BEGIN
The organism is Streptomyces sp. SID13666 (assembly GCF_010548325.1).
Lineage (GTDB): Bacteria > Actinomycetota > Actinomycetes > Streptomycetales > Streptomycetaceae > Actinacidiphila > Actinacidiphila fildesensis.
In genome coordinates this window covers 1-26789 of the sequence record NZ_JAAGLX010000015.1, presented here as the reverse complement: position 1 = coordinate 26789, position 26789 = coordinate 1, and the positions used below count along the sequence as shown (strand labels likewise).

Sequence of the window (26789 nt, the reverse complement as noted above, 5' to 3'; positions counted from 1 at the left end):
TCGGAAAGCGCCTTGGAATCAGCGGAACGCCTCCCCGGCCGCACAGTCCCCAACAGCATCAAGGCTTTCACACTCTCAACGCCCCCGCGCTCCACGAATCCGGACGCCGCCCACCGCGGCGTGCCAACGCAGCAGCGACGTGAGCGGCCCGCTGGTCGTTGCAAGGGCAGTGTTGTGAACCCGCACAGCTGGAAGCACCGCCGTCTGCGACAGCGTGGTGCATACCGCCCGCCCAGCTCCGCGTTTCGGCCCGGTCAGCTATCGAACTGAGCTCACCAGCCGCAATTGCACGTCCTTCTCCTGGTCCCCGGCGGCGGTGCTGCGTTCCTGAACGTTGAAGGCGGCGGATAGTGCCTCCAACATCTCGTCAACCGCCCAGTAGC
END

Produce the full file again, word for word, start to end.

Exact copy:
The organism is Streptomyces sp. SID13666 (assembly GCF_010548325.1).
Lineage (GTDB): Bacteria > Actinomycetota > Actinomycetes > Streptomycetales > Streptomycetaceae > Actinacidiphila > Actinacidiphila fildesensis.
In genome coordinates this window covers 1-26789 of the sequence record NZ_JAAGLX010000015.1, presented here as the reverse complement: position 1 = coordinate 26789, position 26789 = coordinate 1, and the positions used below count along the sequence as shown (strand labels likewise).

Sequence of the window (26789 nt, the reverse complement as noted above, 5' to 3'; positions counted from 1 at the left end):
TCGGAAAGCGCCTTGGAATCAGCGGAACGCCTCCCCGGCCGCACAGTCCCCAACAGCATCAAGGCTTTCACACTCTCAACGCCCCCGCGCTCCACGAATCCGGACGCCGCCCACCGCGGCGTGCCAACGCAGCAGCGACGTGAGCGGCCCGCTGGTCGTTGCAAGGGCAGTGTTGTGAACCCGCACAGCTGGAAGCACCGCCGTCTGCGACAGCGTGGTGCATACCGCCCGCCCAGCTCCGCGTTTCGGCCCGGTCAGCTATCGAACTGAGCTCACCAGCCGCAATTGCACGTCCTTCTCCTGGTCCCCGGCGGCGGTGCTGCGTTCCTGAACGTTGAAGGCGGCGGATAGTGCCTCCAACATCTCGTCAACCGCCCAGTAGC